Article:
TROY — Miami County Animal Control Officers responded to a report of multiple cats being kept in deplorable conditions on Feb. 7.
A total of 39 cats were found in the single residence, many of whom were suffering from malnutrition and upper respiratory illnesses. The officers seized all 39 cats and brought them back to the Miami County Shelter to be assessed, treated, and rehomed.
The influx of cats created a sudden need for more cat-related supplies than the Shelter would normally have on hand. News spread quickly about this need thanks to social media, WHIO-TV, and the Dayton Daily News. Within hours cat food, litter, litter boxes, and treats were pouring through the shelter’s doors. Donations have continued to come in the following weeks. So far almost $5,000 cash donations have been received.
Five local veterinary offices quickly responded to provide the necessary care for these animals. Kay Levan, Practice Coordinator at the Troy Animal Hospital, said that “treating the shelter pets has been a part of [their] mission and passion for many years. Seeing the animals in the care of the shelter thrive and go on to loving forever homes truly feeds our souls.”
As Mary Dudley, practice manager at Thrive Pet Healthcare partner Stonyridge Veterinary Service explained, their practice already has an existing partnership to provide the first wellness visit free of charge for all pets adopted from Shelter. “It broke our hearts to hear about the cats. When Shelter Director Rob Craft reached out to us for help, we knew we could make a difference.” Dr. Kelley Young volunteered to perform spay/neuter surgeries on eight cats who are all recovering nicely.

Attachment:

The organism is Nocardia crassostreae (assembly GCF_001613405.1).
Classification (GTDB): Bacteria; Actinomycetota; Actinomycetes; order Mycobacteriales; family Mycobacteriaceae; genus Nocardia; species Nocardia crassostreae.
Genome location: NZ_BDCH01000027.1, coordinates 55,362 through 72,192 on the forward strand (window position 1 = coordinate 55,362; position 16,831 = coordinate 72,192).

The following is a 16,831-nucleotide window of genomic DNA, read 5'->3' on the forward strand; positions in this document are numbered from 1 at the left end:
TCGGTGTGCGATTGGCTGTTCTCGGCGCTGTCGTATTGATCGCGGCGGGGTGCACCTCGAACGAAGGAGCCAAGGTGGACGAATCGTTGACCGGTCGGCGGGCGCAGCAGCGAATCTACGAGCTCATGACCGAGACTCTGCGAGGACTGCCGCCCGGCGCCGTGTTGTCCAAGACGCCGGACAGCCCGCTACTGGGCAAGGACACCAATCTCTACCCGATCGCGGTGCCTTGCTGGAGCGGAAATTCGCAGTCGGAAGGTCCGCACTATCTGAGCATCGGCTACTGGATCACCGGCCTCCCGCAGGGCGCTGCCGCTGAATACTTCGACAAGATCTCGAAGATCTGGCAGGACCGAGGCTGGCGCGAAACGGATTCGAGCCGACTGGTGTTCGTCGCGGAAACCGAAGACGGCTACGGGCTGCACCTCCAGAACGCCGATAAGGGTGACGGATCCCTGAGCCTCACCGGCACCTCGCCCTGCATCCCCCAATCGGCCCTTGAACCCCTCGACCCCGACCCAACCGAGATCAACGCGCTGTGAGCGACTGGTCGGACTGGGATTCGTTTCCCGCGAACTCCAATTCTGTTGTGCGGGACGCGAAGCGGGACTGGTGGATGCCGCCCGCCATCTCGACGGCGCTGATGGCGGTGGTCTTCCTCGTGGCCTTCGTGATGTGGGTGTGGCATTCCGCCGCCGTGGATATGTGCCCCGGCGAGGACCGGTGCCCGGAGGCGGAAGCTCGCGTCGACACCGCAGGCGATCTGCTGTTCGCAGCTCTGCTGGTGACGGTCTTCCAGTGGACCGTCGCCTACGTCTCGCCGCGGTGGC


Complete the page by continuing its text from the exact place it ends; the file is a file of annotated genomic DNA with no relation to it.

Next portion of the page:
The Veterinary Science program at the Upper Valley Career Center joined the team of volunteers. “Working with the cats helped emphasize what we stress to students in our classroom,” said Deb Stanfield, DVM, Level I & II Instructor. “Our program likes to support the animal shelter. We can help spay and neuter the shelter animals and our students get experience in the veterinary field at the same time.”
Ray Chester, Business Manager for the West Milton Veterinary Clinic, explains the importance of spaying and neutering the cats as “it provides substantial health benefits that can lead to a longer and healthier life for your cat.” Spaying and neutering cats before they are rehomed is a critical step in the Shelter’s care plan also because it helps to control the pet population, prevents injuries from fighting, and can eliminate odors in the home.
Miami Acres Animal Hospital also partnered to provide much needed services.
The adoption process started this week for cats, with many already finding their “furever” homes.
“The response from the community and our veterinary partners has been overwhelming and heart-warming. We all share a common mission of providing the best lives possible for our local pets,” said Animal Shelter Director Rob Craft.
For more information, contact Rob Craft at 937-332-6919.